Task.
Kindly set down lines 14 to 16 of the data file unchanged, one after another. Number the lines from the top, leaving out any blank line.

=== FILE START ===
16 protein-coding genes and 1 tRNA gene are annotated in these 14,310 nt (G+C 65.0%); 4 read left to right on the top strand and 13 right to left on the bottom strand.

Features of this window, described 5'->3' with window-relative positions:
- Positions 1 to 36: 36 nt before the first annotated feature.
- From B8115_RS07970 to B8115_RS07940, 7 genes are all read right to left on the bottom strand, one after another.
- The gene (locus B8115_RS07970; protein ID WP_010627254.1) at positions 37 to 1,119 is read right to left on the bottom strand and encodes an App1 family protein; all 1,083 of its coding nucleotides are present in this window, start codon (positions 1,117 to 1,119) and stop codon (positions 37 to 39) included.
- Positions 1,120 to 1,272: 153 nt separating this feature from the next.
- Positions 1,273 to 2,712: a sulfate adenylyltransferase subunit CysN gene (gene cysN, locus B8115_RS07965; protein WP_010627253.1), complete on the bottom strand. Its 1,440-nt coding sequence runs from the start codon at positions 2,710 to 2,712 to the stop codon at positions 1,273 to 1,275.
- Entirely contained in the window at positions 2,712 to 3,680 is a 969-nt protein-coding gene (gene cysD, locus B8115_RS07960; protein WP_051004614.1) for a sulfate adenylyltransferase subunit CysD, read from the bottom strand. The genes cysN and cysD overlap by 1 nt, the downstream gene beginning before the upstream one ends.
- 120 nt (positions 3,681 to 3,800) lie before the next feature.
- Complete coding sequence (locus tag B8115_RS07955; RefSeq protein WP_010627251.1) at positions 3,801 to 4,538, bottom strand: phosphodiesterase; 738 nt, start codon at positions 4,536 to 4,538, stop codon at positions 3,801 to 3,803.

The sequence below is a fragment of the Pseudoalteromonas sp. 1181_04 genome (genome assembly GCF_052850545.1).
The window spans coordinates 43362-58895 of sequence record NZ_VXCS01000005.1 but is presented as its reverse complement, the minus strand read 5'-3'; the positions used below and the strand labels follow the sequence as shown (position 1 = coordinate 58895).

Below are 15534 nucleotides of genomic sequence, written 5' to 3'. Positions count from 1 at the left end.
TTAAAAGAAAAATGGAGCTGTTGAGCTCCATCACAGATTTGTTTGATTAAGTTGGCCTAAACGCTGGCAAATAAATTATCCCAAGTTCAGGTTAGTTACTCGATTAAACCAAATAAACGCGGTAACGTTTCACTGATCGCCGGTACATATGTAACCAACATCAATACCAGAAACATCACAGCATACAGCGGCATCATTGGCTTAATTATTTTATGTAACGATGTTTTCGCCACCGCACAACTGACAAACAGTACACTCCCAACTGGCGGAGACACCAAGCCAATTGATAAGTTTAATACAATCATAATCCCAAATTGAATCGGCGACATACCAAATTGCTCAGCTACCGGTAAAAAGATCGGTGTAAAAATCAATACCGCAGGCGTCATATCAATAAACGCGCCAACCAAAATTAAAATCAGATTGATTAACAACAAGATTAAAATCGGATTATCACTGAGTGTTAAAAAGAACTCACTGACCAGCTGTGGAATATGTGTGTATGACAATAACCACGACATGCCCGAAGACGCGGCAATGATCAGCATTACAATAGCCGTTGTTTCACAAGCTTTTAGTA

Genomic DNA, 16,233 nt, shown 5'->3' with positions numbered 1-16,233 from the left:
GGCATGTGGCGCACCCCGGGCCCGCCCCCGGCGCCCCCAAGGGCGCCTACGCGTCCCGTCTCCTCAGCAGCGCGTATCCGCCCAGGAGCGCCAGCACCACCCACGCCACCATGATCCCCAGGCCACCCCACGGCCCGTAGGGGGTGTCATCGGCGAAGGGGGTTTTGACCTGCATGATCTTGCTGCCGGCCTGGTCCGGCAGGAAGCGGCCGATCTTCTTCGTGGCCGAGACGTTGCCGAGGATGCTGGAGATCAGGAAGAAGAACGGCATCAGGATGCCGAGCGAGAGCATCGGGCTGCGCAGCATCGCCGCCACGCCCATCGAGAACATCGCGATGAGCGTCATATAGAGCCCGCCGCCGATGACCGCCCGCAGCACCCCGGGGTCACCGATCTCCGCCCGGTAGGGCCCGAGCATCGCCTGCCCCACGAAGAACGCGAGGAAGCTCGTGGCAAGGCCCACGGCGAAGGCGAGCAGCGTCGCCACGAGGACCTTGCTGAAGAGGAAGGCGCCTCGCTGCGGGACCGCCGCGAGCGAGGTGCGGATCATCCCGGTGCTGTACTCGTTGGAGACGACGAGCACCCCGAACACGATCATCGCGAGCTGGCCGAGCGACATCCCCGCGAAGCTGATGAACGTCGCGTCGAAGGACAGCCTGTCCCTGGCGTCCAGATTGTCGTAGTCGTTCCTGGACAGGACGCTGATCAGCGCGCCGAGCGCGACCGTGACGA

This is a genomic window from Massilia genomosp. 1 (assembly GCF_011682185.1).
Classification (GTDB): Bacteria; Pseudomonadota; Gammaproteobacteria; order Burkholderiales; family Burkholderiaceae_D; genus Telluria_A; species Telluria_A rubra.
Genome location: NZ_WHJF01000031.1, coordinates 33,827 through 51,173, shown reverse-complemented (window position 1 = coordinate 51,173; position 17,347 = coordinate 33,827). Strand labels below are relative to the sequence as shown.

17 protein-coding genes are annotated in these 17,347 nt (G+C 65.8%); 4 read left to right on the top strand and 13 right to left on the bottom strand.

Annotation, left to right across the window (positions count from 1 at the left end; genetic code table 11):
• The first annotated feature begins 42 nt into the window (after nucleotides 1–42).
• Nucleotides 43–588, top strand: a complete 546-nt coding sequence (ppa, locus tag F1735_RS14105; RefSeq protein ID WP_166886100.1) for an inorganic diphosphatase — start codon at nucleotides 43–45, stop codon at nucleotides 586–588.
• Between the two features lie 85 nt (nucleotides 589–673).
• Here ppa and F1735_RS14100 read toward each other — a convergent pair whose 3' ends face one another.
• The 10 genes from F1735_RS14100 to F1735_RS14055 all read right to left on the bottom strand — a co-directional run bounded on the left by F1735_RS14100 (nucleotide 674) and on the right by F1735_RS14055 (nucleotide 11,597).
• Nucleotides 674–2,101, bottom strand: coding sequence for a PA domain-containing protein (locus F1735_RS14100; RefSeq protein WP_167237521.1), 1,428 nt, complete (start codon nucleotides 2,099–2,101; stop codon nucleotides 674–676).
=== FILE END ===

TTAAAAGAAAAATGGAGCTGTTGAGCTCCATCACAGATTTGTTTGATTAAGTTGGCCTAAACGCTGGCAAATAAATTATCCCAAGTTCAGGTTAGTTACTCGATTAAACCAAATAAACGCGGTAACGTTTCACTGATCGCCGGTACATATGTAACCAACATCAATACCAGAAACATCACAGCATACAGCGGCATCATTGGCTTAATTATTTTATGTAACGATGTTTTCGCCACCGCACAACTGACAAACAGTACACTCCCAACTGGCGGAGACACCAAGCCAATTGATAAGTTTAATACAATCATAATCCCAAATTGAATCGGCGACATACCAAATTGCTCAGCTACCGGTAAAAAGATCGGTGTAAAAATCAATACCGCAGGCGTCATATCAATAAACGCGCCAACCAAAATTAAAATCAGATTGATTAACAACAAGATTAAAATCGGATTATCACTGAGTGTTAAAAAGAACTCACTGACCAGCTGTGGAATATGTGTGTATGACAATAACCACGACATGCCCGAAGACGCGGCAATGATCAGCATTACAATAGCCGTTGTTTCACAAGCTTTTAGTA

Genomic DNA, 16,233 nt, shown 5'->3' with positions numbered 1-16,233 from the left:
GGCATGTGGCGCACCCCGGGCCCGCCCCCGGCGCCCCCAAGGGCGCCTACGCGTCCCGTCTCCTCAGCAGCGCGTATCCGCCCAGGAGCGCCAGCACCACCCACGCCACCATGATCCCCAGGCCACCCCACGGCCCGTAGGGGGTGTCATCGGCGAAGGGGGTTTTGACCTGCATGATCTTGCTGCCGGCCTGGTCCGGCAGGAAGCGGCCGATCTTCTTCGTGGCCGAGACGTTGCCGAGGATGCTGGAGATCAGGAAGAAGAACGGCATCAGGATGCCGAGCGAGAGCATCGGGCTGCGCAGCATCGCCGCCACGCCCATCGAGAACATCGCGATGAGCGTCATATAGAGCCCGCCGCCGATGACCGCCCGCAGCACCCCGGGGTCACCGATCTCCGCCCGGTAGGGCCCGAGCATCGCCTGCCCCACGAAGAACGCGAGGAAGCTCGTGGCAAGGCCCACGGCGAAGGCGAGCAGCGTCGCCACGAGGACCTTGCTGAAGAGGAAGGCGCCTCGCTGCGGGACCGCCGCGAGCGAGGTGCGGATCATCCCGGTGCTGTACTCGTTGGAGACGACGAGCACCCCGAACACGATCATCGCGAGCTGGCCGAGCGACATCCCCGCGAAGCTGATGAACGTCGCGTCGAAGGACAGCCTGTCCCTGGCGTCCAGATTGTCGTAGTCGTTCCTGGACAGGACGCTGATCAGCGCGCCGAGCGCGACCGTGACGA